Random Acts of Architecture

Tales of an architect trying to bring order to the chaos that is modern information technology.

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Requirements and leadership, not design, are the keys to architecture

Listen Understand Act

Many IT engineers aspire to be architects. They want to dictate the course of their products or services, leading their fellow engineers. To do so, they focus on designing the best and largest systems, learning all about design patterns, notations and understanding technology from top-to-bottom.

However, if such a thing can be said to exist, even the best design is wasted if it does not solve the right problem. Architects should start here, instead.

Depending on the organization, requirements are often supplied by product management, business analysts or management. During requirements analysis, architect validation identifies ambiguities, omissions, estimated time and resource costs and likely tradeoffs. The resulting requirements and priorities may differ substantially from the original as trade-offs and discoveries are made.

Requirements often present the business understanding of what technology should do, not the most impactful or beneficial things technology can do. Architects are in the best place bridge the gap, driving technology from the bottom-up instead of the top-down.

Business-supplied requirements often lack quality attributes or non-functional requirements like availability, performance and security. These are either assumed or difficult for non-technical people to articulate and architects are the best equipped to specify these.

Architects need to listen more than they talk, learning as much as they can about the business context of their work and its business value. Drilling into requirements is a good start, helping to understand requirements’ context, assumptions and priorities. There is no point where an architect understands everything, only a process to continually learn.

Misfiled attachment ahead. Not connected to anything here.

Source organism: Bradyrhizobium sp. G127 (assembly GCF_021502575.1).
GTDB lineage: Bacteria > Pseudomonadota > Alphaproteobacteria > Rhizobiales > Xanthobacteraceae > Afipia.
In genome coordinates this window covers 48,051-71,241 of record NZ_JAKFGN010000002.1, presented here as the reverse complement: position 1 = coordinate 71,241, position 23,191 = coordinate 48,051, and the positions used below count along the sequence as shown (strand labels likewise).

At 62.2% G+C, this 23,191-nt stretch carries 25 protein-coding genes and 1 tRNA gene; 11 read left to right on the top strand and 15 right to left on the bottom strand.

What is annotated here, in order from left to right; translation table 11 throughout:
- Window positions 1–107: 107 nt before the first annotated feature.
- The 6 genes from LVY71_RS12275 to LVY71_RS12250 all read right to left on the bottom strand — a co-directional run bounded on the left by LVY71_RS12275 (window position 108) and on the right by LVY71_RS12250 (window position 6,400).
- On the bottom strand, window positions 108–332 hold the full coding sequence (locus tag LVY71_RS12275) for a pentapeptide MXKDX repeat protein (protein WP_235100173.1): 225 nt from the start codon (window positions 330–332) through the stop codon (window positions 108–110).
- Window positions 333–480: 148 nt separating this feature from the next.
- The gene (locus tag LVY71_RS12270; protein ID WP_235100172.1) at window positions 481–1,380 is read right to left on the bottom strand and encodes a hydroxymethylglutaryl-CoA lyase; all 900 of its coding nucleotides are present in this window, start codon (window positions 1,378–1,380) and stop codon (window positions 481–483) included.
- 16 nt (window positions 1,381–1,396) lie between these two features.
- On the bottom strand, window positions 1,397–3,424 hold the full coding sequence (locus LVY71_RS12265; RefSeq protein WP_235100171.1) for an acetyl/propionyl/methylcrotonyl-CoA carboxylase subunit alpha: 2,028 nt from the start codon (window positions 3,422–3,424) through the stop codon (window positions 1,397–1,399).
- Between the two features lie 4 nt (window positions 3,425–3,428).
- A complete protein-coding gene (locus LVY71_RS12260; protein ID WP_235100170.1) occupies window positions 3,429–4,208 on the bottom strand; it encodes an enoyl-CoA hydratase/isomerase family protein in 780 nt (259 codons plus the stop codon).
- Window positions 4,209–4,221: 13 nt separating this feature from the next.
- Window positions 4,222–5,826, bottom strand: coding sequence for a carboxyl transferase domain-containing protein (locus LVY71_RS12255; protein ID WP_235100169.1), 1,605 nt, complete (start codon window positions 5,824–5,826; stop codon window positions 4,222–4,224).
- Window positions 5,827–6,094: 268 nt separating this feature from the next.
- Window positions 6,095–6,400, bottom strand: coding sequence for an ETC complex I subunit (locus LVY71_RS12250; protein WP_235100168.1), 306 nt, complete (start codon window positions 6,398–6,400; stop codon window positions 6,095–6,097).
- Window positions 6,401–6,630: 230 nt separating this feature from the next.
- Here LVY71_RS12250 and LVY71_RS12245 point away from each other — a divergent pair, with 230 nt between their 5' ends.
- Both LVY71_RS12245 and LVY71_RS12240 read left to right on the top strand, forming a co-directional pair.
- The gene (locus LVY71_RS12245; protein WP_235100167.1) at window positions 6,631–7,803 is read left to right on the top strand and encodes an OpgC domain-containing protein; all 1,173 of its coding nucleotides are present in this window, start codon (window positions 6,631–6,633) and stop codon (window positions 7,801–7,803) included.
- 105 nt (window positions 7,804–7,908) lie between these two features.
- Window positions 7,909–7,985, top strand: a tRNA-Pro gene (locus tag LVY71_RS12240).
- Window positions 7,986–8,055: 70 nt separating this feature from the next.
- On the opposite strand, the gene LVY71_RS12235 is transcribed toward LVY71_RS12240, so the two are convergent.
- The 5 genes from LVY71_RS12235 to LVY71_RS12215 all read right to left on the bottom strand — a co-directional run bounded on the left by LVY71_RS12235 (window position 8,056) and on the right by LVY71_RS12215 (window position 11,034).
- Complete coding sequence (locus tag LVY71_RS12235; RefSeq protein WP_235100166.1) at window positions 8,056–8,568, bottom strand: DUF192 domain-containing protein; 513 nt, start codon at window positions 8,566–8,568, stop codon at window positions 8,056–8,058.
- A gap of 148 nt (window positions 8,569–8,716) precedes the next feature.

While it is tempting for a newly appointed architect to focus on their pet technical problems, ensuring they have a good pipeline of requirements helps architects to align their efforts to solve others’ problems, not just the ones they perceive. They also need to ensure the business outcomes are met, not just the technical enhancemnts.

Looking at it another way, a design is not just a model (approximation) of the implementation. A design is the requirements for the implementation. Like requirements gathering, design is iterative and may change through the review or implementation process. Like requirements gathering, design is a trade-off. Like requirements gathering, it is an abstraction, leaving some details to implementers. If an architect cannot understand or provide good requirements, their designs are going to be misunderstood, at best, or ignored, at worst.

Moreover, architects are leaders. Not leaders in the management sense but leaders by collaboration, communication and example.

While the technical leadership of architects is well understood, good architects move out of their comfortable technical conversations and into the less comfortable business conversations. As mentioned above, some requirements sit between the technical and business and stakeholders need assurance the system will meet their needs. No design pattern or notation will achieve this.

Architects should focus on outcomes and end-to-end systems, not the minutiae of their designs, particularly in agile environments where just-in-time design occurs or where component responsibility is delegated to teams. Trusting implementors by giving them clear interfaces, scope and direction is the best way to foster their trust in architects.

Architects must own their communication. The responsibility for implementors and stakeholders understanding the design and vision rests with the architects. A design or vision that is not communicated is not understood and an architect producing designs no one understands has zero business value.

An architect must also facilitate communication between teams, particularly when design changes ripple through other teams’ work.

Architects must be accountable for systems they architect. They need to listen to implementors to understand their challenges and how to mitigate them in current or future designs. They need to accept criticism from stakeholders when requirements are not met. They also need to be applauded when their projects or systems succeed.

While designs are the architect’s deliverables in many projects, an architect’s success is driven by their ability to ensure they are solving the right problems and assure people of that direction. Good architects look down toward the technical detail and ensure it is correct. Great architects also look up and around to understand how they can best provide value to the business, sometimes better than the business can.

Image from https://www.flickr.com/photos/highersights/6231641551. Used under creative commons license.

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